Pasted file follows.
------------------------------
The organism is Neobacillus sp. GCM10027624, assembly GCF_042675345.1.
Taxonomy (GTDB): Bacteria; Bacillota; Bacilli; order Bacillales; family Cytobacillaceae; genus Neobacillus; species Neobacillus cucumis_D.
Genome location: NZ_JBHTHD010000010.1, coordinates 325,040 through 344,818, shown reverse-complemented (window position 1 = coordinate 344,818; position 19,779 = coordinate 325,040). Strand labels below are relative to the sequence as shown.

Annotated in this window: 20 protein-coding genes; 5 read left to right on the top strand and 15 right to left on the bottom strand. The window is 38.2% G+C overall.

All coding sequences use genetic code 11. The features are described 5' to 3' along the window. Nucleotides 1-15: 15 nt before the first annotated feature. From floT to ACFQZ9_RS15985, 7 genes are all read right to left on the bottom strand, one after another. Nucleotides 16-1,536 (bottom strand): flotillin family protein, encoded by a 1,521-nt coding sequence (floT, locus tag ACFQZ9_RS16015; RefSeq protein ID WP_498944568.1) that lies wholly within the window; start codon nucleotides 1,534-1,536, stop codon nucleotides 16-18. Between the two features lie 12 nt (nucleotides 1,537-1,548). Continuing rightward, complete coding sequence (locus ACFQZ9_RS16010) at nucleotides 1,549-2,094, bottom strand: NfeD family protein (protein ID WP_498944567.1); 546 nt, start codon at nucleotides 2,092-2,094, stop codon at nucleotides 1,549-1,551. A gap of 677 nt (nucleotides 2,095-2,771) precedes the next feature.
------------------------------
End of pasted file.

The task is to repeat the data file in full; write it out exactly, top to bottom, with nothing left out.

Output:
The organism is Neobacillus sp. GCM10027624, assembly GCF_042675345.1.
Taxonomy (GTDB): Bacteria; Bacillota; Bacilli; order Bacillales; family Cytobacillaceae; genus Neobacillus; species Neobacillus cucumis_D.
Genome location: NZ_JBHTHD010000010.1, coordinates 325,040 through 344,818, shown reverse-complemented (window position 1 = coordinate 344,818; position 19,779 = coordinate 325,040). Strand labels below are relative to the sequence as shown.

Annotated in this window: 20 protein-coding genes; 5 read left to right on the top strand and 15 right to left on the bottom strand. The window is 38.2% G+C overall.

All coding sequences use genetic code 11. The features are described 5' to 3' along the window. Nucleotides 1-15: 15 nt before the first annotated feature. From floT to ACFQZ9_RS15985, 7 genes are all read right to left on the bottom strand, one after another. Nucleotides 16-1,536 (bottom strand): flotillin family protein, encoded by a 1,521-nt coding sequence (floT, locus tag ACFQZ9_RS16015; RefSeq protein ID WP_498944568.1) that lies wholly within the window; start codon nucleotides 1,534-1,536, stop codon nucleotides 16-18. Between the two features lie 12 nt (nucleotides 1,537-1,548). Continuing rightward, complete coding sequence (locus ACFQZ9_RS16010) at nucleotides 1,549-2,094, bottom strand: NfeD family protein (protein ID WP_498944567.1); 546 nt, start codon at nucleotides 2,092-2,094, stop codon at nucleotides 1,549-1,551. A gap of 677 nt (nucleotides 2,095-2,771) precedes the next feature.